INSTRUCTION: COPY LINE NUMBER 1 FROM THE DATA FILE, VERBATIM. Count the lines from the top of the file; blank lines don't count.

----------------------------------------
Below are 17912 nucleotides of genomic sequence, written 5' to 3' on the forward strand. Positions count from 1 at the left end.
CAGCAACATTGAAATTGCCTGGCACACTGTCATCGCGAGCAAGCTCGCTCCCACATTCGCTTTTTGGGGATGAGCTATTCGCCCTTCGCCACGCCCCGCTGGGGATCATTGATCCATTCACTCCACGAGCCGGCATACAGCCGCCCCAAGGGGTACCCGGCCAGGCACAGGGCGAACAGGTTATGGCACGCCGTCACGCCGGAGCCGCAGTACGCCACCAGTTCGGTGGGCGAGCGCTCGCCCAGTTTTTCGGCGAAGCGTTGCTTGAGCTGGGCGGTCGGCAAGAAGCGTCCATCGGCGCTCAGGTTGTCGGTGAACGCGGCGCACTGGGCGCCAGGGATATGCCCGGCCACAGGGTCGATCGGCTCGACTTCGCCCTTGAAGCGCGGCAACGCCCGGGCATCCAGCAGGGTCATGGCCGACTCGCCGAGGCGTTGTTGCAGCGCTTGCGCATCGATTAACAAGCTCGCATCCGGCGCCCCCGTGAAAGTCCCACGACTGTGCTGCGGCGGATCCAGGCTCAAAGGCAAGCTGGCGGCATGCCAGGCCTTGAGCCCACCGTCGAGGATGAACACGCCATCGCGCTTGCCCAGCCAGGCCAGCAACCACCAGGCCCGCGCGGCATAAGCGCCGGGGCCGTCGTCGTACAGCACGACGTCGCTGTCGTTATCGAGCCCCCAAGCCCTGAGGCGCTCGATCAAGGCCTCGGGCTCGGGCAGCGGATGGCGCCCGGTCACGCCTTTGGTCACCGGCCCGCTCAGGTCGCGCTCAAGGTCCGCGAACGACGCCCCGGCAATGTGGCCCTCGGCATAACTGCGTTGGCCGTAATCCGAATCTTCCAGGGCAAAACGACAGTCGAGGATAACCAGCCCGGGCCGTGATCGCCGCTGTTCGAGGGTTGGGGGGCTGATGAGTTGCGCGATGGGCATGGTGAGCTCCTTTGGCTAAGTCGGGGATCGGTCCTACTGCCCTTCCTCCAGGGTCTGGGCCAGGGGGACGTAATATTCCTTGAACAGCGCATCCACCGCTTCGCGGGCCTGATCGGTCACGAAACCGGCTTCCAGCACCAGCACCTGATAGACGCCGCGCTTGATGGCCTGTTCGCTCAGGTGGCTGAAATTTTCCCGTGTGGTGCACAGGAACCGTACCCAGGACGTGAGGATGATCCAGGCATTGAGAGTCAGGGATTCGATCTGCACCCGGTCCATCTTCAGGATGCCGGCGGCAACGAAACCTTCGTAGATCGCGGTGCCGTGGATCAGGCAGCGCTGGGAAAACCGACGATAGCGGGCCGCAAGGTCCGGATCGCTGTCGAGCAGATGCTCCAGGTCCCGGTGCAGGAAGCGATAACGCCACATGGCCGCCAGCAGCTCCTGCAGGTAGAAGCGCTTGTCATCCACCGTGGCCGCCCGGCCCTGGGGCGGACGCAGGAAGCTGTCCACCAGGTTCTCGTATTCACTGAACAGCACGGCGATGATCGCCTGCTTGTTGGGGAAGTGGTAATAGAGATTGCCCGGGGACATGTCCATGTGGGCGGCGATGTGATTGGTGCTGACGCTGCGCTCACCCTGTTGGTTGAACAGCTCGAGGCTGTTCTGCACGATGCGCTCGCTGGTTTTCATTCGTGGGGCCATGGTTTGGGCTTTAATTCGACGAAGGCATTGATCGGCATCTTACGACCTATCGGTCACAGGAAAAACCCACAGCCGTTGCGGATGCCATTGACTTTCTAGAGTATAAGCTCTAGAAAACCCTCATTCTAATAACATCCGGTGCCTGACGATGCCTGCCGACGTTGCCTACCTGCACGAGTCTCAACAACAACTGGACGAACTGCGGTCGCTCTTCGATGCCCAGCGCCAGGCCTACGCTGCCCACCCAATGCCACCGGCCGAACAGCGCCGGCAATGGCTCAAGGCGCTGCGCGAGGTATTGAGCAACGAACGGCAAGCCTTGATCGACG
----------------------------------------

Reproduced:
Below are 17912 nucleotides of genomic sequence, written 5' to 3' on the forward strand. Positions count from 1 at the left end.